1 Oozells Square
0121 248 0708
0121 248 0711
Café Opus at Ikon
0121 248 3226
0121 248 0708
Ikon Gallery is an internationally acclaimed contemporary art venue situated in the refurbished neo-gothic Oozells Street School building in Brindleyplace, central Birmingham. Ikon shows a varied programme of exhibitions which change every two months, along with a series of talks, tours, workshops and seminars.
Tuesday - Sunday 11am - 5pm
Closed Mondays except Bank Holidays, and during installation of exhibitions. Please call to confirm opening times
Ikon Resource Room: Situated on the 2nd floor, the Resource Room is a public space offering interpretative material for main gallery exhibitions.
Ikon Shop: Ikon has an on-site specialist art bookshop plus an online shop at www.ikon-gallery.org Opening times are Tuesday - Sunday 10.30am-5:30pm. Open during installation of exhibitions.
T: 0121 248 0711.
Café Opus at Ikon: a modern British café, featuring classic dishes sourced from high quality producers. Opening times are Monday - Saturday 11am-8pm, Sunday 11am-5pm. Open during installation of exhibitions.T: 0121 248 3226.
Ikon Gallery Hire: If you are interested in hiring the Galleries or Events/Meeting Room for a private function or meeting please telephone Ikon Marketing on 0121 248 0708 for a copy of our brochure and current rates.
Access: Ikon Gallery aims to be fully accessible to disabled visitors. A wheelchair and audio guide are available on request. Guide dogs are welcome throughout the building. If you require assistance, please telephone 0121 248 0708 or ask at the reception desk.
Ikon shows a continuous programme of changing exhibitions both in the galleries and offsite. A variety of media are represented including sound, video, mixed media, photography, painting, sculpture and installation. As well as exhibitions in the gallery, exhibitions and projects also take place regularly in Ikon's Events Room and Tower room.
Decorative and Applied Art, Film and Media, Fine Art, Photography
Artists for Ikon
- 24 April — 4 May 2015 *on now
Ikon’s 50th anniversary celebrations will culminate in Artists for Ikon, an exhibition at the gallery (24 April – 4 May 2015) followed by a major contemporary art auction at Sotheby’s, London in July 2015. The exhibition will preview works donated for the auction by some of today’s most important artists, all of whom have exhibited at the gallery. It will be a survey of Ikon’s greatest hits.
Artists include Hurvin Anderson, Martin Creed, Ian Davenport, Marcel Dzama, Ryan Gander, Antony Gormley, Carmen Herrera, Roger Hiorns, Beatriz Milhazes, Julian Opie and Cornelia Parker amongst others. The proceeds of the auction will lay the foundations for Ikon’s 50th Anniversary Endowment Fund, dedicated to the gallery’s artistic programme and the commissioning of new art work.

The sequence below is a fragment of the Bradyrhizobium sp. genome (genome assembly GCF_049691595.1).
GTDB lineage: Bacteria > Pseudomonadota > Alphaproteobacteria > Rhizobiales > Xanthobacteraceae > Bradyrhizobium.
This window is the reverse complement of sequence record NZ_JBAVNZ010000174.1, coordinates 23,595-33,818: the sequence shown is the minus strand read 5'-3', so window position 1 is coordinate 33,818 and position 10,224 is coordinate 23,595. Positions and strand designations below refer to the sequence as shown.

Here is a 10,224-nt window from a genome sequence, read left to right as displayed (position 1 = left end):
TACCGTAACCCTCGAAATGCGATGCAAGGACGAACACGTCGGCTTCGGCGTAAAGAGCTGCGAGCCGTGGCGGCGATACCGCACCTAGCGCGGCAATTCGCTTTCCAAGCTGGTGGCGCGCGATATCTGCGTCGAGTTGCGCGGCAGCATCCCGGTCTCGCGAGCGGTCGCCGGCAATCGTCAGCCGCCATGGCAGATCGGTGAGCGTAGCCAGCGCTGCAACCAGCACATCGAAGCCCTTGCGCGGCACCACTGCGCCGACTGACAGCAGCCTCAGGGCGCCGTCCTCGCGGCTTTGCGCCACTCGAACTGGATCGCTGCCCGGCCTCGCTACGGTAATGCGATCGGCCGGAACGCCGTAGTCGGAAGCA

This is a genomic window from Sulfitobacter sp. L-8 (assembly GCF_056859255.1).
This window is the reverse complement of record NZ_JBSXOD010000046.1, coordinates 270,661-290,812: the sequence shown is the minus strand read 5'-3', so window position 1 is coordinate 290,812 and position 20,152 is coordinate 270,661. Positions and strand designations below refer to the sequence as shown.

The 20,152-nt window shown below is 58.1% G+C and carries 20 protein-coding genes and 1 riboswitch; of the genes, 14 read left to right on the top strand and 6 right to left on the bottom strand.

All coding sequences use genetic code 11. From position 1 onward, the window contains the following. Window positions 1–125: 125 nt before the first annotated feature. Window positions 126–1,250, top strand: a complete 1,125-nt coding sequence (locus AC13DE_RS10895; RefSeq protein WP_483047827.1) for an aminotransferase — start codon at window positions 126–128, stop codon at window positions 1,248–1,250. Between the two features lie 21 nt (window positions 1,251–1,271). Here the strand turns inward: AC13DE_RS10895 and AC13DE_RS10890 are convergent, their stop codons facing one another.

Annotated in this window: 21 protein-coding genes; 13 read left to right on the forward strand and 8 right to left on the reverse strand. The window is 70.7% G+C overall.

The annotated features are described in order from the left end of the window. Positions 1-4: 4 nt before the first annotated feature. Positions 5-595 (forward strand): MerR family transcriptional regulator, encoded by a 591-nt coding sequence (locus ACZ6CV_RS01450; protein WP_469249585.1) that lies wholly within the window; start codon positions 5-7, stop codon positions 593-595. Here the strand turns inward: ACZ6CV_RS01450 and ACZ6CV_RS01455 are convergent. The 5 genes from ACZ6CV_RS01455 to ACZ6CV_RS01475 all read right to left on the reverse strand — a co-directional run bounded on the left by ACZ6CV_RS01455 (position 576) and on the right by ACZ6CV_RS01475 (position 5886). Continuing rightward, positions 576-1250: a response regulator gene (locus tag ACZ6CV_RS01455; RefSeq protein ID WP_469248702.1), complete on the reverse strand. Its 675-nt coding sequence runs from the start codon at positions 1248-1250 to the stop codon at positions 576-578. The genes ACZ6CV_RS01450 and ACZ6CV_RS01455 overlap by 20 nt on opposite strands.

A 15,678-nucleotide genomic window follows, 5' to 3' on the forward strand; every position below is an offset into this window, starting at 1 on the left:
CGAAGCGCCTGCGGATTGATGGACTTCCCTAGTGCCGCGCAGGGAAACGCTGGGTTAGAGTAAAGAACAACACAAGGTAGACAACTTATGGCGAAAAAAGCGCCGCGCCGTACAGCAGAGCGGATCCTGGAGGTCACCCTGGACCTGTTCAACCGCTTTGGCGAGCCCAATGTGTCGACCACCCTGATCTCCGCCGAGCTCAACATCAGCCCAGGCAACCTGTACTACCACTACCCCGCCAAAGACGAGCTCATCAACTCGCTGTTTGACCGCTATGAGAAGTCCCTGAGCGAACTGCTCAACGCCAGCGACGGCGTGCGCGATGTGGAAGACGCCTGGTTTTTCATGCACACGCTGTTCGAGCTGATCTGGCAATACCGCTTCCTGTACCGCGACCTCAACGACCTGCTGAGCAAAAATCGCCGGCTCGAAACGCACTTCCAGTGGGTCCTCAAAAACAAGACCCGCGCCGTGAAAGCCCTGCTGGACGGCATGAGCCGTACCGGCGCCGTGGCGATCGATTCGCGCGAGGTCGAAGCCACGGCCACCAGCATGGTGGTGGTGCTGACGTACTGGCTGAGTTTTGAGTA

- 13 May — 12 July 2015
Pavel Büchler is a Czech artist who has been based in the UK since the early 1980s. This is the most comprehensive exhibition of his work in the UK to date.
Utilising a variety of media including text, obsolete technologies and material discovered on the internet, Büchler frequently pairs seemingly unrelated things, often through accident or chance, drawing attention to the everyday and revealing it as fundamentally strange.
Relentless in his consideration of art as an institution and his own place within it, Büchler explains that “a lot of my work is realised, polished and resolved recognising the potential link to art history, to the work of artists that interest me.”
At Home with Vanley Burke
- 22 July — 27 September 2015
Vanley Burke, born in Jamaica in 1951, resident in Birmingham since 1965, is renowned as a photographer concerned especially with black culture in Britain.
Next summer the entire contents of his flat in Nechells, north-east Birmingham will be transferred to Ikon’s first floor galleries. Besides furniture and other household items visitors will have an opportunity to explore his archive, a vast collection including printed material - posters, flyers, publications etc - clothes, records, ornaments and countless other items that provide invaluable insights into our African and Caribbean communities. In this way the artist will be revealed as a subject of his own enquiry. His personal story, in which it vital archival impulse, is integral to the bigger picture he is making for us.